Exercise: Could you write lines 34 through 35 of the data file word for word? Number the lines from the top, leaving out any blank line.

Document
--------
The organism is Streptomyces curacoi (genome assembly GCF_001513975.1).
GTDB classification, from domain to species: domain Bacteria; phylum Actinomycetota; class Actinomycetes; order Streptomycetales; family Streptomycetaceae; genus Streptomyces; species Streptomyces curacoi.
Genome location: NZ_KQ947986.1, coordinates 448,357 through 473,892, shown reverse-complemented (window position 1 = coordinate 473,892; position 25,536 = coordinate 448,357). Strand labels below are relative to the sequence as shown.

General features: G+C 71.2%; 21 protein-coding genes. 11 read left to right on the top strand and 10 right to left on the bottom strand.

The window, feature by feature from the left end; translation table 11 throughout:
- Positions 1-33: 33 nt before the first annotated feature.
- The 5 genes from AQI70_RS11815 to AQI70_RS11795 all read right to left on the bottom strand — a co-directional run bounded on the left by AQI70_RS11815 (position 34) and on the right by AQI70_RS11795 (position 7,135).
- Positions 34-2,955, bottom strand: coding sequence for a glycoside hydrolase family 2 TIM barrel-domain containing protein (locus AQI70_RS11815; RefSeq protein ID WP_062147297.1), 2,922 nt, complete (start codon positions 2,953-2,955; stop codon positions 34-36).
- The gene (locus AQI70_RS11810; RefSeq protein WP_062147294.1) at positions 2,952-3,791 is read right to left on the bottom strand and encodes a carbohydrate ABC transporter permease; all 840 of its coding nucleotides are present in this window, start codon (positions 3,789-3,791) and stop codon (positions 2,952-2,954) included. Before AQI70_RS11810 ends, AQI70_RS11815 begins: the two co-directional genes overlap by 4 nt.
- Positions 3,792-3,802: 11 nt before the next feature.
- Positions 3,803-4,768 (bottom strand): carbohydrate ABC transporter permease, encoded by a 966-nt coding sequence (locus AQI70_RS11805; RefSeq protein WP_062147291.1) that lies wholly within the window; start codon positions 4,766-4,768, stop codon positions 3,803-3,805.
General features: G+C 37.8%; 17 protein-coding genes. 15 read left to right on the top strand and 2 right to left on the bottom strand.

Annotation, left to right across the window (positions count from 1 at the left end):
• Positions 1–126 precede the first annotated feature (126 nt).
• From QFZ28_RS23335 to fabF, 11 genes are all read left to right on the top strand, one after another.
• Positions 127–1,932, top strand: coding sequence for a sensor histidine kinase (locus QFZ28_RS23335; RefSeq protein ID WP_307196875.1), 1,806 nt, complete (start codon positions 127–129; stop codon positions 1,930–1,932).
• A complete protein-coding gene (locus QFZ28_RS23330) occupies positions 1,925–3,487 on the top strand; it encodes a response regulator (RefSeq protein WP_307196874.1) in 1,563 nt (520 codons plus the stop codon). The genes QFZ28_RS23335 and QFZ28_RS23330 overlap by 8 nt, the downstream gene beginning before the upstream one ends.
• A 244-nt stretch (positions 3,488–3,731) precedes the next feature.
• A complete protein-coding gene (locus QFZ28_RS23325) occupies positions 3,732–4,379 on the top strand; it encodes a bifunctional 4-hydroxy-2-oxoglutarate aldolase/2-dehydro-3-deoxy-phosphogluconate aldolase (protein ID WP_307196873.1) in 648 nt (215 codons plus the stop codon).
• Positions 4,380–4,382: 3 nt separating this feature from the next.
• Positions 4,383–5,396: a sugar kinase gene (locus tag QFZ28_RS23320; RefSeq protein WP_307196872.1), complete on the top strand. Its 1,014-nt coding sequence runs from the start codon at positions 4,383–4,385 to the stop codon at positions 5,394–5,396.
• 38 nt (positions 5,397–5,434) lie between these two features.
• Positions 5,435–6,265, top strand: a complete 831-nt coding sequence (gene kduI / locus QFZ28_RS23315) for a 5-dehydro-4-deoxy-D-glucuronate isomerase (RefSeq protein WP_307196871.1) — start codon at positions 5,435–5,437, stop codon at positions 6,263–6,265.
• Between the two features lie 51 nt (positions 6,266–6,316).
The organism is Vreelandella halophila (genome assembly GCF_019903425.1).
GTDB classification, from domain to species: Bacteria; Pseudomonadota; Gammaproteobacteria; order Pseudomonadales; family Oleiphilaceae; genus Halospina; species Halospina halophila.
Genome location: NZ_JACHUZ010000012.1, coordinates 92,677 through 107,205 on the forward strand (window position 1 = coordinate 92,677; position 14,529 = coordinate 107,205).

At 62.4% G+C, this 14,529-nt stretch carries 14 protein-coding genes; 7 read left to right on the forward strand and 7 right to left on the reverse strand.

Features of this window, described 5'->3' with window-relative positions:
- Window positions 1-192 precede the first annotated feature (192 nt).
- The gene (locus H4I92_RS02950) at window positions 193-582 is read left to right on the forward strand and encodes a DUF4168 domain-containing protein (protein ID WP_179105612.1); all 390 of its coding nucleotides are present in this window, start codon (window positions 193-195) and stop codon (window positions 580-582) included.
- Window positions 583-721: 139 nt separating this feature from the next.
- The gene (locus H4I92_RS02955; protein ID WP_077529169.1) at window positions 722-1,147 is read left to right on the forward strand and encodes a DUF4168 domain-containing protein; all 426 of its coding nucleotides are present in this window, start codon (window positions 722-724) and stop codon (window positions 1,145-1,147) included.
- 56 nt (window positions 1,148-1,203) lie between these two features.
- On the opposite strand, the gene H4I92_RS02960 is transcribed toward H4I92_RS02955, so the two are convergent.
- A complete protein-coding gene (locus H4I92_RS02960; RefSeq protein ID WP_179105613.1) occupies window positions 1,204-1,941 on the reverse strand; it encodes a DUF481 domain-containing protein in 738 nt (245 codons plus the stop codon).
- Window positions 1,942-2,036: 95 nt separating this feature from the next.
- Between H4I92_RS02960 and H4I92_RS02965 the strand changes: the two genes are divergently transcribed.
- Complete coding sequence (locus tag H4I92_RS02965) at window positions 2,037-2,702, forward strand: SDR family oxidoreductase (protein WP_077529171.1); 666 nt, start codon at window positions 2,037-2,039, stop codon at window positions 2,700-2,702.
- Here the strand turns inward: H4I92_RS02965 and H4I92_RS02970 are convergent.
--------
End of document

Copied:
- 56 nt (window positions 1,148-1,203) lie between these two features.
- On the opposite strand, the gene H4I92_RS02960 is transcribed toward H4I92_RS02955, so the two are convergent.